When people create a Trust, they are simply establishing a separate legal entity that will hold title to their assets. For example, if husband and wife create a Trust during their lifetimes (referred to as a living Trust, or revocable Trust), then they will change the title to their assets from themselves (as individuals) to themselves as Trustees of their newly created Trust. If they have a house, then there will be a new deed that transfers ownership to husband and wife as Trustees.
Once the assets are held in the name of the Trust the Trust terms will control. That means during the lifetime of husband and wife they will be the Trustees, meaning they will legally control and manage the assets just as they did before the Trust was created. Husband and wife will also be the Trust beneficiaries, meaning they receive all the benefits of the assets just as they did before the Trust was created.
Once husband and wife pass away, then the assets will be managed by a new Trustee—whomever was nominated to act as successor trustee in the Trust document. And the Trust assets will ultimately pass to the successor Trust beneficiaries—the children in most cases.
Sometimes people are confused as to the role of the Trustee versus the beneficiaries. The Trustee is the legal owner, the person who manages the Trust assets. The beneficiaries are the equitable owners, the people who receive the Trust assets (including all income and gain generated from the Trust assets). The Trustee will never receive any benefit from the Trust (unless the Trustee is also a beneficiary). The Trustee is entitled to compensation, but the Trustee is not the recipient of the Trust assets.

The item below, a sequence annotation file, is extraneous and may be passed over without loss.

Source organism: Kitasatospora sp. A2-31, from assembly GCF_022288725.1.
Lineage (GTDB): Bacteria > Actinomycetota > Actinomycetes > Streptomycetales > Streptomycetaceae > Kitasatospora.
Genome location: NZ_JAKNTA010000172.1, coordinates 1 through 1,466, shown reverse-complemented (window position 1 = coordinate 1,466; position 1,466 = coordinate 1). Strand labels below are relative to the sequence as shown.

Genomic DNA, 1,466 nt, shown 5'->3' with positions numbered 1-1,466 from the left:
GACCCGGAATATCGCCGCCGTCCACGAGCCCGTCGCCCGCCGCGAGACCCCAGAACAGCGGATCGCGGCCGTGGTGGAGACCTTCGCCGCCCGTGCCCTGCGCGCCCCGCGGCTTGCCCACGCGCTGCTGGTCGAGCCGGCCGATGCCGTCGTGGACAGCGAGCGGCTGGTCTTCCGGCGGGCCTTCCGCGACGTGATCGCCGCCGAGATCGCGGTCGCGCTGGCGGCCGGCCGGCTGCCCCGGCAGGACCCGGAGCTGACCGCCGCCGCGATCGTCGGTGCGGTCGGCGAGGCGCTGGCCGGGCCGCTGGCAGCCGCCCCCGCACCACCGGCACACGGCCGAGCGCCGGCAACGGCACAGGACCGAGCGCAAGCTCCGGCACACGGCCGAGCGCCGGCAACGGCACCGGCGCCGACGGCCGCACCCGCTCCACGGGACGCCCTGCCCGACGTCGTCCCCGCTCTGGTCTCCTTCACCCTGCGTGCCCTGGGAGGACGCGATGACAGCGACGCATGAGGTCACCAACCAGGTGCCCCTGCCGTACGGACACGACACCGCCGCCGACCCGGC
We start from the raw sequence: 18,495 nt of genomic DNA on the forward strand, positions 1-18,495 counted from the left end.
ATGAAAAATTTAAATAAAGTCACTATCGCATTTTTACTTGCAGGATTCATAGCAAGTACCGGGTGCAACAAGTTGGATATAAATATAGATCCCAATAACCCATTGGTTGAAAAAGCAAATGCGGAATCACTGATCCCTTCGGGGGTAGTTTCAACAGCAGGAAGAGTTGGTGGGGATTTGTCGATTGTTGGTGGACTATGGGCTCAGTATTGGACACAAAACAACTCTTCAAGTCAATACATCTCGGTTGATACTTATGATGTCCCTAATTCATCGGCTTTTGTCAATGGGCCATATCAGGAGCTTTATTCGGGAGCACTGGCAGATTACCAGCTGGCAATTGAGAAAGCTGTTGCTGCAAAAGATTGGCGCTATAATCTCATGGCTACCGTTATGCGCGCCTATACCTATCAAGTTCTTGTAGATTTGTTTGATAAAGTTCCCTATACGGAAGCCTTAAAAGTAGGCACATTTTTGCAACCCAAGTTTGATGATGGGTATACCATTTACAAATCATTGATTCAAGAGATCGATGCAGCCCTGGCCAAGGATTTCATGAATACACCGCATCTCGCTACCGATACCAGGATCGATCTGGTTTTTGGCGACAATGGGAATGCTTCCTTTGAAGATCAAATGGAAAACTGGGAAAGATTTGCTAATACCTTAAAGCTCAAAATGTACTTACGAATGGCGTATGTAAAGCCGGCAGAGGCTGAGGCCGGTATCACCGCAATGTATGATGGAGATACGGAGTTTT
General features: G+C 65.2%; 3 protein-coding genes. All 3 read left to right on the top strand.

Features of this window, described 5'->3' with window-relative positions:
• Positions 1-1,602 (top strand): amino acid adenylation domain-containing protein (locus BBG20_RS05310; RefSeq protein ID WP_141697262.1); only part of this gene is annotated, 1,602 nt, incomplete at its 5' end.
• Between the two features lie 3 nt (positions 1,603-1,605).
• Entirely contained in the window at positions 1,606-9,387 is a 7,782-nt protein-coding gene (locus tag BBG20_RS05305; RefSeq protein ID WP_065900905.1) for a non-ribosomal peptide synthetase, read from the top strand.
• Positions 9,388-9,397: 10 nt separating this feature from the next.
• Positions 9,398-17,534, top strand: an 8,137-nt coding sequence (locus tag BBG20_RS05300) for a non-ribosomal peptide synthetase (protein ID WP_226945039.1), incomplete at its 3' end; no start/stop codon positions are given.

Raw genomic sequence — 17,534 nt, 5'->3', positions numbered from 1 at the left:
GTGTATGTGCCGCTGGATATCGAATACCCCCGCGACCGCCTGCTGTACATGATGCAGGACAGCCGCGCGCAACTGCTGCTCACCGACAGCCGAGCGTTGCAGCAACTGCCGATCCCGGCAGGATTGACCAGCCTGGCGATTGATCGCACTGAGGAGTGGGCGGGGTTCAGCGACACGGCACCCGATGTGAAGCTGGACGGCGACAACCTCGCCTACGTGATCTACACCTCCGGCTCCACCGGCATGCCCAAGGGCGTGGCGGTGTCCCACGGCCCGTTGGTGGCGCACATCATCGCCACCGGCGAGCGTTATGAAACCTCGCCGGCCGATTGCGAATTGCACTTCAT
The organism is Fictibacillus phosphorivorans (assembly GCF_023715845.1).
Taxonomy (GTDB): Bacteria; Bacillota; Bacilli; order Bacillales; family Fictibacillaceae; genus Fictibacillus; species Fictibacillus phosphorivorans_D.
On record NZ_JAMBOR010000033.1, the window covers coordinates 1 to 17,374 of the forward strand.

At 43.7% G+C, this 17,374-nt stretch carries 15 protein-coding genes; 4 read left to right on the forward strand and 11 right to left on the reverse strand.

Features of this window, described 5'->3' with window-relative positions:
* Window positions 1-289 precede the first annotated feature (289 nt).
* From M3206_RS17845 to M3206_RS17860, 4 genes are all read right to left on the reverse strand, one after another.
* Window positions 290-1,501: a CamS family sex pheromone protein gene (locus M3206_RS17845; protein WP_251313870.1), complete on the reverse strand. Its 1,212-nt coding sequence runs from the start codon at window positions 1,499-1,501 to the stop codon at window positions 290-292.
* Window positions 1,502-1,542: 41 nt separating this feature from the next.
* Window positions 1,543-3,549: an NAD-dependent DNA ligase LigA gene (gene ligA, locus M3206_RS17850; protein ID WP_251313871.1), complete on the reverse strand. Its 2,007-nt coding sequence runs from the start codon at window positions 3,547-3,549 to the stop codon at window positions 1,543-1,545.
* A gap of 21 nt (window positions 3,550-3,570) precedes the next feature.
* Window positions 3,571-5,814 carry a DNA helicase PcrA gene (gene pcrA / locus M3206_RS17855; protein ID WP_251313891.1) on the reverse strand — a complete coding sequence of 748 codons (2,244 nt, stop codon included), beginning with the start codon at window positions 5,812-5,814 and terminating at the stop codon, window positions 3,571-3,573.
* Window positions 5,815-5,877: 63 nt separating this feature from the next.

When you create a Trust, and transfer assets to the Trust, you are separating the legal ownership from the beneficial ownership (also known as the equitable ownership). That is unique to Trusts. In your everyday life you don’t usually think about how everything you own has a legal ownership versus an beneficial ownership. We usually think of legal ownership being the same as beneficial ownership. If I own a house, I also have a right to live there, or rent the house and collect the rent. But Trusts are different. The legal owner (Trustee) manages the asset, but the beneficial owner (beneficiaries) receive all the benefits of the ownership. The Trustee may negotiate the lease of a Trust house, but the beneficiaries receive the rents (in theory anyway).
Eventually, all Trusts must come to an end in California. When a Trust terminates, the assets pass out to the final beneficiaries and the Trust ceases to exist. Each beneficiary would then need to create their own Trust document if they want to continue with a similar type of estate planning.